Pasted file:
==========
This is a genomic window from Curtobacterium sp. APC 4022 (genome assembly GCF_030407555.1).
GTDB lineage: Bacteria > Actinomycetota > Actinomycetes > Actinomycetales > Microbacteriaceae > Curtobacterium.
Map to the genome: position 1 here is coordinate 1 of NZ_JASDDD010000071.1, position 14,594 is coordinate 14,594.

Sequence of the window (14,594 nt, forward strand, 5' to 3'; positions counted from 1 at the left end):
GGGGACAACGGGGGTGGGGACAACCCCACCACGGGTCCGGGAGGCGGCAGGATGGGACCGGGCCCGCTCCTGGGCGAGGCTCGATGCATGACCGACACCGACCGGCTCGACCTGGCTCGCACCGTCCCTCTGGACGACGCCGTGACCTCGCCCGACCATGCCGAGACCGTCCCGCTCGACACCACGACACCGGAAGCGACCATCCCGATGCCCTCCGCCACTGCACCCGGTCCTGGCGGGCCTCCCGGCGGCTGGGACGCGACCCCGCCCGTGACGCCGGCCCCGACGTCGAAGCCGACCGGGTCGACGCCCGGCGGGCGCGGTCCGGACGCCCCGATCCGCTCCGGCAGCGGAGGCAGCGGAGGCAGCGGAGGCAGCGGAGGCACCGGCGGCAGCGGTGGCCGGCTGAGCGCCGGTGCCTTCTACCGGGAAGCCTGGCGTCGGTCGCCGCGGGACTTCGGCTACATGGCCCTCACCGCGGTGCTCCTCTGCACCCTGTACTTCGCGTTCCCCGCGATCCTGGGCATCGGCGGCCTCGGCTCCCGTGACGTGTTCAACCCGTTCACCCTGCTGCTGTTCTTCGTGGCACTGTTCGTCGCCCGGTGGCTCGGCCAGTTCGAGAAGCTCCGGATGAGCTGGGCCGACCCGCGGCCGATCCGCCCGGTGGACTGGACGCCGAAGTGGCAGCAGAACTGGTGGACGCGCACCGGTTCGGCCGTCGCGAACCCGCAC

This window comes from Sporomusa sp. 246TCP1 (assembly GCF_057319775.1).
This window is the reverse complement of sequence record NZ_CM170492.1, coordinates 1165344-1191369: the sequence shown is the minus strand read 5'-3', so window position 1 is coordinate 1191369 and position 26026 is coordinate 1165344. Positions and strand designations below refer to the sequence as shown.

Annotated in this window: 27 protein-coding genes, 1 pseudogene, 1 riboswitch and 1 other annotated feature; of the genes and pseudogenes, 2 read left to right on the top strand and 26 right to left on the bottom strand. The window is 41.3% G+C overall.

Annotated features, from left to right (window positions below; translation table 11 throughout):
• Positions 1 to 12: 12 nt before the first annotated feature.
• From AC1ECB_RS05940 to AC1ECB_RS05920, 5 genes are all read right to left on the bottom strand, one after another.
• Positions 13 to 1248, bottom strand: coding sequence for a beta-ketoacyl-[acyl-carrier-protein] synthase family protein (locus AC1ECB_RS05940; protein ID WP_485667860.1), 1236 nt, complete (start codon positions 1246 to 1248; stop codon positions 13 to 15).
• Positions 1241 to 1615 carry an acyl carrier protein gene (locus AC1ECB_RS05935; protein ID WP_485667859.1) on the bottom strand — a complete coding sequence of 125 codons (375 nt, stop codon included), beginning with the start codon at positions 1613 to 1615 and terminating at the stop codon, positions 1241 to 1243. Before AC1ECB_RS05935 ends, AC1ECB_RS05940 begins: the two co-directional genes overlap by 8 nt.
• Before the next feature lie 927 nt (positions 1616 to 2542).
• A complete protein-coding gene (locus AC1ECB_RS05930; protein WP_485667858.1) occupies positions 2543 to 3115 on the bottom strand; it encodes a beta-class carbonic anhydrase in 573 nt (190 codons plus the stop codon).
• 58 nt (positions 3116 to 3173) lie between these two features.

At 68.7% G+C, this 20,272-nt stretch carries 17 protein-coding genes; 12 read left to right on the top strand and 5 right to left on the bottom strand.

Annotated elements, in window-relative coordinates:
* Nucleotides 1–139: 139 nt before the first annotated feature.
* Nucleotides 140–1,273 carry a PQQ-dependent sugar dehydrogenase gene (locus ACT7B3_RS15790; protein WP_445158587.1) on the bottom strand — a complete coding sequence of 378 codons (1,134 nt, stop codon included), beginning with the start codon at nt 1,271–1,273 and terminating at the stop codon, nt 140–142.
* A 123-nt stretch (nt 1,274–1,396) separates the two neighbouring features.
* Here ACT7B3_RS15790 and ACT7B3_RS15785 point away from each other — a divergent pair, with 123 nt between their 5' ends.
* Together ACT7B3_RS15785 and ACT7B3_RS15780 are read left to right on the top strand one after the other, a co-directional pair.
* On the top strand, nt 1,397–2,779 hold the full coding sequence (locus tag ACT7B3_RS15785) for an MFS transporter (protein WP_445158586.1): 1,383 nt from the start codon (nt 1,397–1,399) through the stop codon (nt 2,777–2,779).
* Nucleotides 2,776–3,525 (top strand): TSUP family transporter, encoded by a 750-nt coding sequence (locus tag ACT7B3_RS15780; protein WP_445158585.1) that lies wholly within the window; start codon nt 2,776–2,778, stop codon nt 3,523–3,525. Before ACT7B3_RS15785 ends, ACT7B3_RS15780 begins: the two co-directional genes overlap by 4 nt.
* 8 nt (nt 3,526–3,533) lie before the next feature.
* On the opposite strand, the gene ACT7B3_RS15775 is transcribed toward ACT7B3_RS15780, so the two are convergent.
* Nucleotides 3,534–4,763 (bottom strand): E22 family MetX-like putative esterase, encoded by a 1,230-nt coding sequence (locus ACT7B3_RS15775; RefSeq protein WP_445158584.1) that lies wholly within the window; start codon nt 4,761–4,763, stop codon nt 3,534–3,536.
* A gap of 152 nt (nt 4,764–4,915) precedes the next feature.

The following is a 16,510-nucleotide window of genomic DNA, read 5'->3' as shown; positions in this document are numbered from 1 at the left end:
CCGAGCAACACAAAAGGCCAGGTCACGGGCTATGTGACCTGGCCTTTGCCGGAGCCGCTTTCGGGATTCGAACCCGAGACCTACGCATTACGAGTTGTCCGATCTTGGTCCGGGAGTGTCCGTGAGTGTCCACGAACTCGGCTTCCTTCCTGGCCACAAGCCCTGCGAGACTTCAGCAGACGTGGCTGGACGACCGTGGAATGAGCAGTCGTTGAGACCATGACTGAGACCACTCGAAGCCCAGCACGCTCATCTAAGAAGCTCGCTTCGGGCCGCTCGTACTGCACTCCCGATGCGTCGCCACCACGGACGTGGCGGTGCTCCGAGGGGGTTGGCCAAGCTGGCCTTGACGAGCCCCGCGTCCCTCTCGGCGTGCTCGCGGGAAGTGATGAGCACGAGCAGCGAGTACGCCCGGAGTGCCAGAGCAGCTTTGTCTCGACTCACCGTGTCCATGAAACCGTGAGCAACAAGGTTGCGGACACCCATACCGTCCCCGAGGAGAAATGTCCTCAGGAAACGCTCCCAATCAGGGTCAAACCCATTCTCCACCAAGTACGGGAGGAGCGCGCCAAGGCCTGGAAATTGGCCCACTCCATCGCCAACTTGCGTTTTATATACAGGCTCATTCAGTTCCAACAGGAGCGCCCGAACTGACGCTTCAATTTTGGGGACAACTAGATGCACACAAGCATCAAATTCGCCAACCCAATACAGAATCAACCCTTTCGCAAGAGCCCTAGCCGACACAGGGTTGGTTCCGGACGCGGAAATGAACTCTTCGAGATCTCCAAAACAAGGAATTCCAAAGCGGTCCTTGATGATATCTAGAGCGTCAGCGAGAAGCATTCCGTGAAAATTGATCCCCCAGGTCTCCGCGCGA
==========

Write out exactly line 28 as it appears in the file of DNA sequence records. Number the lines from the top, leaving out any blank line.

* Nucleotides 3,534–4,763 (bottom strand): E22 family MetX-like putative esterase, encoded by a 1,230-nt coding sequence (locus ACT7B3_RS15775; RefSeq protein WP_445158584.1) that lies wholly within the window; start codon nt 4,761–4,763, stop codon nt 3,534–3,536.